OUP user menu

Bites by the King Cobra (Ophiophagus hannah) in Myanmar: Successful Treatment of Severe Neurotoxic Envenoming

TIN-MYINT, RAI-MRA, MAUNG-CHIT, TUN-PE, DA WARRELL
DOI: http://dx.doi.org/ 751-762 First published online: 1 September 1991

Abstract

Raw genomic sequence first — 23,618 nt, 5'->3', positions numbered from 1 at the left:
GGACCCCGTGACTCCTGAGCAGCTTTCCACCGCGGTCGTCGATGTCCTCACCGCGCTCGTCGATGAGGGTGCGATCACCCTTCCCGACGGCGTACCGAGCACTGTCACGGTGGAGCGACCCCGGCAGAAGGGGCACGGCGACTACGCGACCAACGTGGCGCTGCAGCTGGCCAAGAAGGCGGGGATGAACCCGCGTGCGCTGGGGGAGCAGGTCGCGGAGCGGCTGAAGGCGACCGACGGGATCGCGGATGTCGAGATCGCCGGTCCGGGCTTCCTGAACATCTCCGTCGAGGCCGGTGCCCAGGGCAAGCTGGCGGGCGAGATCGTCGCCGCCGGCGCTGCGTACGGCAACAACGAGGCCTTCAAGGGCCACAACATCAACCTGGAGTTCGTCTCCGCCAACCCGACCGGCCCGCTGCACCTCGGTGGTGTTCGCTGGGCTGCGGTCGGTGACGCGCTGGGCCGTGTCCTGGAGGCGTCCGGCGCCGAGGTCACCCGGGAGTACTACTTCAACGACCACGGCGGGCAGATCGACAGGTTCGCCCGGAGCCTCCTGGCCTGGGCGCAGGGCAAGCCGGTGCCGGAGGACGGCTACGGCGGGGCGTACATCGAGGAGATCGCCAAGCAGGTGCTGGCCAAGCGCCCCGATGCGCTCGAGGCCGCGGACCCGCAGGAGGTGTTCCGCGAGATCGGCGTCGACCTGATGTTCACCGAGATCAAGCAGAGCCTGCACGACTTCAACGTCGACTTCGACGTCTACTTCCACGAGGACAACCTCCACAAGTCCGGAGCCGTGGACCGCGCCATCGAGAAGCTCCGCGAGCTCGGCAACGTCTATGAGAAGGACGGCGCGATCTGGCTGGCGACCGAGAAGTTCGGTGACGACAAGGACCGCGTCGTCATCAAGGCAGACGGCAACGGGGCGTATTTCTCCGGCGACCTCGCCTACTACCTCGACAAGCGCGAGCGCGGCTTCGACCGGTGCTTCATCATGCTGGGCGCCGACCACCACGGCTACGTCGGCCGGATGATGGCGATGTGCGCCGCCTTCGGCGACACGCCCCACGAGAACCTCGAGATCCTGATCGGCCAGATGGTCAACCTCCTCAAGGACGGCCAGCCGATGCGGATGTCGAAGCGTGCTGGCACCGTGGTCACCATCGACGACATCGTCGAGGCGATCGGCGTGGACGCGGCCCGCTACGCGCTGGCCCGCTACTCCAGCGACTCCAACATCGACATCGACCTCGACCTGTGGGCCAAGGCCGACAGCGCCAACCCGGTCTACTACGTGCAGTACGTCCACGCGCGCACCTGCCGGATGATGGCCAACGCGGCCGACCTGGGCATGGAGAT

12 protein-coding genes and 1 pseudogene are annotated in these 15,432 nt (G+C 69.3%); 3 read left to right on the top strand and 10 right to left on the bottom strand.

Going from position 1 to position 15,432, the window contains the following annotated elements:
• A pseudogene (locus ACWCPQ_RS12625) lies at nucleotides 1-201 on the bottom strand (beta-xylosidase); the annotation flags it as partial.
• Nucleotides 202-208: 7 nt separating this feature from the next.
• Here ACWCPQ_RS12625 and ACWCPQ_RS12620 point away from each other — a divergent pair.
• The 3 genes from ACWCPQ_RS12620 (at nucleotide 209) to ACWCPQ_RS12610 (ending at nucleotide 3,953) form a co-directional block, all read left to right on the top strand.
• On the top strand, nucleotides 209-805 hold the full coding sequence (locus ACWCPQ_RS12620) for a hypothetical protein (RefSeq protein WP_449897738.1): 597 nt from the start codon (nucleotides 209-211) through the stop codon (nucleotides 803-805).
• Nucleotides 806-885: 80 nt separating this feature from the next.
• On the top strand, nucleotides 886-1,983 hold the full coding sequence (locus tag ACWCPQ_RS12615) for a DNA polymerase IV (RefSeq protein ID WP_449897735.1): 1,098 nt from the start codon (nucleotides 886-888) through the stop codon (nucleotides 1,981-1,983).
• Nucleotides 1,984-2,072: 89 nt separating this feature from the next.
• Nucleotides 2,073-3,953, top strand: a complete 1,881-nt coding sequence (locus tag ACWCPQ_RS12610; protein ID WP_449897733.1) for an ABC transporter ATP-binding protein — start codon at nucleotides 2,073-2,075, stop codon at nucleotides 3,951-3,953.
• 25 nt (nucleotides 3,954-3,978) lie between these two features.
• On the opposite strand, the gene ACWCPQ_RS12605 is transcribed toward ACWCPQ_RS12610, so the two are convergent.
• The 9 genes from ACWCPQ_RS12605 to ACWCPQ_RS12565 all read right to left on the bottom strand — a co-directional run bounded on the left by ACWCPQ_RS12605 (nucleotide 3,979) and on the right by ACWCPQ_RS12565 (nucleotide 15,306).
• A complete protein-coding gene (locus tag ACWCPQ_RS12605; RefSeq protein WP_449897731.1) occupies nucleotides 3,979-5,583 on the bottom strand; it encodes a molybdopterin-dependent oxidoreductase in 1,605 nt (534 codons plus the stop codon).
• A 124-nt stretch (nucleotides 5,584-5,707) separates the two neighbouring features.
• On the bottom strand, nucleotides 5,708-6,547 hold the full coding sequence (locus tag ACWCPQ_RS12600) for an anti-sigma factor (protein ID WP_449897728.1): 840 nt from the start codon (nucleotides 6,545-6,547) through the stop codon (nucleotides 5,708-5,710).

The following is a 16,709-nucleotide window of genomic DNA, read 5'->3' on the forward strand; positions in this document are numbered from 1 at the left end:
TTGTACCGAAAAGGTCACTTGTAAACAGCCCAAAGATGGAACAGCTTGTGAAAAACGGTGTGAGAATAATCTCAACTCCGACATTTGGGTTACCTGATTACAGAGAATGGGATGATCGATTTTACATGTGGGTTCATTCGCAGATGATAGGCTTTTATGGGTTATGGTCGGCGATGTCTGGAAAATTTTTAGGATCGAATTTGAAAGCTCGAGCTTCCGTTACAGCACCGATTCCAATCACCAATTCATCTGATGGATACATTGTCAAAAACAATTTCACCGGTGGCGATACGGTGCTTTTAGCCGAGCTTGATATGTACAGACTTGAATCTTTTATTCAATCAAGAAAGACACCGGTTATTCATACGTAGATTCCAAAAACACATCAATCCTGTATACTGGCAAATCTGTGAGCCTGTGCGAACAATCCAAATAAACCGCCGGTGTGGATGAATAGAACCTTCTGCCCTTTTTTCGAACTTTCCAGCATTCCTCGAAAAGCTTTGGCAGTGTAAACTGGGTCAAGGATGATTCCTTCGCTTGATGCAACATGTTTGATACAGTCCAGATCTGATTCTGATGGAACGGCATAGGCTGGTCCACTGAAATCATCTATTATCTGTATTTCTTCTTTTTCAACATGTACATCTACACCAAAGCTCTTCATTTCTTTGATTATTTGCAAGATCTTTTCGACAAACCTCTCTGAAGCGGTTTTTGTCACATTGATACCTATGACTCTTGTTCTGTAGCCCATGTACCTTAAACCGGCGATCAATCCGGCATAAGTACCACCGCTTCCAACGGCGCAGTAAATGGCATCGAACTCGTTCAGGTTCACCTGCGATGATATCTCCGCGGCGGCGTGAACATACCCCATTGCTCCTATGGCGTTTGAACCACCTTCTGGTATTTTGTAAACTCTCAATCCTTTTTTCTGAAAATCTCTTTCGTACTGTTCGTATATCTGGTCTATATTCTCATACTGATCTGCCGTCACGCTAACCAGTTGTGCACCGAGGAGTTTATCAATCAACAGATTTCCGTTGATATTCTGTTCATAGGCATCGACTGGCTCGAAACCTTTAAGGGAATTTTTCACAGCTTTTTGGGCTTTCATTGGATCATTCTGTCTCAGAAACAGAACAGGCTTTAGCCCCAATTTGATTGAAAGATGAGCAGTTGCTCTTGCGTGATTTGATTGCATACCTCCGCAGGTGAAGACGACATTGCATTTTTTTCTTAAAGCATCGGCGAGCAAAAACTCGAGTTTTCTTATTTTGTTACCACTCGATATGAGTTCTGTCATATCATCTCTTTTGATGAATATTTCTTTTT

Three patients bitten by the world's largest species of venomous snake, the king cobra (Ophiophagus hannah), were observed in Myanmar (Burma). All three were involved in the famous snake dance in Yangon (Rangoon) Zoological Gardens. One patient showed no signs of envenoming despite a sustained bite, another developed only signs of local envenoming, but in a third there was severe neurotoxic envenoming requiring mechanical ventilation for 64½ hours, episodes of hypotension and massive swelling of the bitten limb. This patient showed some signs of recovery before delayed treatment with specific antivenom. It is possible that all three patients had some immunity to king cobra venom resulting from traditional ‘immunization’ achieved by seratching venom into the skin. The literature on king cobra bites is reviewed and recommendations given for antivenom and ancillary treatments.